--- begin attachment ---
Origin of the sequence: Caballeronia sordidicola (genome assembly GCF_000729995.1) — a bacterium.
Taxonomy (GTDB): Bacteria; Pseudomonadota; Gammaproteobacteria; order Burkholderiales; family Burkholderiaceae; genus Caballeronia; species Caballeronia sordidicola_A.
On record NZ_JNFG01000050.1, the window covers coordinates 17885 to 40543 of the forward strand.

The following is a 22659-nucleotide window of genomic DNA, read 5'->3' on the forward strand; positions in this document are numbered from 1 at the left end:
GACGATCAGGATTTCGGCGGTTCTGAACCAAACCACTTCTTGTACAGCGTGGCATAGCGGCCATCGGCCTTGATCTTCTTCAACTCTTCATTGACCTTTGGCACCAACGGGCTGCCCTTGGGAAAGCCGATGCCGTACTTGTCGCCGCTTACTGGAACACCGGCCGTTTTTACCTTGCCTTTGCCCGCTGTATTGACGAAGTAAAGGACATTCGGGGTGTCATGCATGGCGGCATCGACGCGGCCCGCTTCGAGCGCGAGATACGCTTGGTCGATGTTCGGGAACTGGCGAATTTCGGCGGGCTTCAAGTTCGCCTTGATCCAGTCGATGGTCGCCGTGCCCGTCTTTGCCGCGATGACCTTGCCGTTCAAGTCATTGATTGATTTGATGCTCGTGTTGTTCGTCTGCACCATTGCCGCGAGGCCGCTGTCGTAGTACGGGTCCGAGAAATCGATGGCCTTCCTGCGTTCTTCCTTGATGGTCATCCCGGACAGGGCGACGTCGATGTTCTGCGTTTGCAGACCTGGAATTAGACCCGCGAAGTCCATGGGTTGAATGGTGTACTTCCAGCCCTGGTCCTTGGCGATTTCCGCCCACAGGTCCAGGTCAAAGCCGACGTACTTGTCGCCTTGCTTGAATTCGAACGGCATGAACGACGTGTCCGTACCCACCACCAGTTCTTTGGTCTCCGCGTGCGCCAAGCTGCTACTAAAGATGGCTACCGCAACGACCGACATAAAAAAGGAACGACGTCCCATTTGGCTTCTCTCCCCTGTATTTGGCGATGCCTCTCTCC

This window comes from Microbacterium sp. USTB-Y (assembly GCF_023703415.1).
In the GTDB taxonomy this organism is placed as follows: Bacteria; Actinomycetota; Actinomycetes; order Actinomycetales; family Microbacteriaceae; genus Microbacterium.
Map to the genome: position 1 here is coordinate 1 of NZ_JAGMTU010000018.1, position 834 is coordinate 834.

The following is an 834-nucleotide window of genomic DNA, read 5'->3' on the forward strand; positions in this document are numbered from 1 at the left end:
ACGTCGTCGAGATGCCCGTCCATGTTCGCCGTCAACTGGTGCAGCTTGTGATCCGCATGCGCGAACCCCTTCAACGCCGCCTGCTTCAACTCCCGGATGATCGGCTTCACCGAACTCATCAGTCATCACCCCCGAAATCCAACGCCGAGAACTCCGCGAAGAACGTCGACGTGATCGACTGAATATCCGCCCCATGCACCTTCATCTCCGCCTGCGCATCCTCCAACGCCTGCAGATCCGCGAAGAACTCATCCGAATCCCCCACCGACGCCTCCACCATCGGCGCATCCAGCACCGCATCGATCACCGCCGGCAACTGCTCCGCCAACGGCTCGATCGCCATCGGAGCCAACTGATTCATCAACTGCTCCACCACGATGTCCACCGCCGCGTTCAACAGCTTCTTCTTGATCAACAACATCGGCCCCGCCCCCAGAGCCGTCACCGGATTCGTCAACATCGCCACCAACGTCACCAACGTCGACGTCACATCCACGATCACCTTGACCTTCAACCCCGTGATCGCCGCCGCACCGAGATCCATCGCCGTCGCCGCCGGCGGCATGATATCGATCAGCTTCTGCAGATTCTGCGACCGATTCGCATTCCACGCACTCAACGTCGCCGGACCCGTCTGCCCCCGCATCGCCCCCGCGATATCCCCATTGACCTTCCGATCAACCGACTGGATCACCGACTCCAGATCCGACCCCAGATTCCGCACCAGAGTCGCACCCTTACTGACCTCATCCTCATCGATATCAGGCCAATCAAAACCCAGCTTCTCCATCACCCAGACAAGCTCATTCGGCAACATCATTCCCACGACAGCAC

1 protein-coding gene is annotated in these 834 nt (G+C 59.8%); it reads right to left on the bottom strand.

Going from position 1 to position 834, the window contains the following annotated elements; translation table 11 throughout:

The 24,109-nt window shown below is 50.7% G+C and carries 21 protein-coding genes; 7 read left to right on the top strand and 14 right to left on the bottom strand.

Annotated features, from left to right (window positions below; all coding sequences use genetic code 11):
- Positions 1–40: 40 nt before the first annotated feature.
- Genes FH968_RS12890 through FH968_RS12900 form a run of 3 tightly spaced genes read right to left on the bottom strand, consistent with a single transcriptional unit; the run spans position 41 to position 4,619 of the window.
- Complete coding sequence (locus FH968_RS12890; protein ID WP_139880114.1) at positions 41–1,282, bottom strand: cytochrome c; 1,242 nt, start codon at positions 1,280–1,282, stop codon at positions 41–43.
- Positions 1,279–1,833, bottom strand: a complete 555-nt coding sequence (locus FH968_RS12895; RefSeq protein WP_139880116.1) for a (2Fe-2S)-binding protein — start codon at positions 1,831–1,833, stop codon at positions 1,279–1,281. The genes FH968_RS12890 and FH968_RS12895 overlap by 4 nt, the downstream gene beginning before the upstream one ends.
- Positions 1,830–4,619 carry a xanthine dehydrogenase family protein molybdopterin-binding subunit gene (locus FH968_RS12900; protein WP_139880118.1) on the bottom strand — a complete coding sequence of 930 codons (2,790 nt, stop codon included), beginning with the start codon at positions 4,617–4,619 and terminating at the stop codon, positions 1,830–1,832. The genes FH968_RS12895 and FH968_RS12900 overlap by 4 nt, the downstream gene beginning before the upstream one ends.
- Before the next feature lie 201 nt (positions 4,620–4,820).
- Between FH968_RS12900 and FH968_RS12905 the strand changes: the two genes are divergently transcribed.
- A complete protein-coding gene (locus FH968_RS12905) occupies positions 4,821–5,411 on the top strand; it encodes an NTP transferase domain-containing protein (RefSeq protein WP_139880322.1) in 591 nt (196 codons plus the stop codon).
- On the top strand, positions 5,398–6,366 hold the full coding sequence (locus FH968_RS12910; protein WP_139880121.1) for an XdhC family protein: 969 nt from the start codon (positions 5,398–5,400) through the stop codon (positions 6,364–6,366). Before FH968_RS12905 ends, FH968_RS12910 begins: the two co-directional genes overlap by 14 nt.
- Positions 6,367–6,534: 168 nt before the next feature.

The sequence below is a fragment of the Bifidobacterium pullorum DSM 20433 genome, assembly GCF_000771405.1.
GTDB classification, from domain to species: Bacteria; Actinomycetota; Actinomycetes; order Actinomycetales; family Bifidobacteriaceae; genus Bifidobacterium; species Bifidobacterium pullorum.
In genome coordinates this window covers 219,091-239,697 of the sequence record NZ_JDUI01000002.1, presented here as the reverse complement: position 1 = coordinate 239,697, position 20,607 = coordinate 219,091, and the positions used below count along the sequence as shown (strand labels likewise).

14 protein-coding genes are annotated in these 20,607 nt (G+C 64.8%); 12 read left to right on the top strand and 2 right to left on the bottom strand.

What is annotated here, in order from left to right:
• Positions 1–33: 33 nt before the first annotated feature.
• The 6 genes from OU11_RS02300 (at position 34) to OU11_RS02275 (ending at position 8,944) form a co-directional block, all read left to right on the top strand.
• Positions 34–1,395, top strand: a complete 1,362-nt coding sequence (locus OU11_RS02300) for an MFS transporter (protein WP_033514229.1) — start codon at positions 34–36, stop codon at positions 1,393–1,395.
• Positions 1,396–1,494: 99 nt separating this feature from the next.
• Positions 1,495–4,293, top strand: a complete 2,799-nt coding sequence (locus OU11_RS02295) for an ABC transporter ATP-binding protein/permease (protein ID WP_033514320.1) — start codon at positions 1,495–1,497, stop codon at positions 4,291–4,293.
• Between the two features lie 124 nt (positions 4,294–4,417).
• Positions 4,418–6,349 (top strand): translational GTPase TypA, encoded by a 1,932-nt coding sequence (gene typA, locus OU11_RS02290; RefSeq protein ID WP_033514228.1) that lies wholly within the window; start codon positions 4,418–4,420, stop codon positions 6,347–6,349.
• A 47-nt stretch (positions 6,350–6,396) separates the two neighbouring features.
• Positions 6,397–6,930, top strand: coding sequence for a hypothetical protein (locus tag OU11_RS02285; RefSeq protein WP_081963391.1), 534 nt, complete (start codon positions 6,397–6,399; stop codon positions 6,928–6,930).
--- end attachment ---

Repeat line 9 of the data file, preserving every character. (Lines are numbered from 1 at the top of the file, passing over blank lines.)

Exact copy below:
The following is an 834-nucleotide window of genomic DNA, read 5'->3' on the forward strand; positions in this document are numbered from 1 at the left end: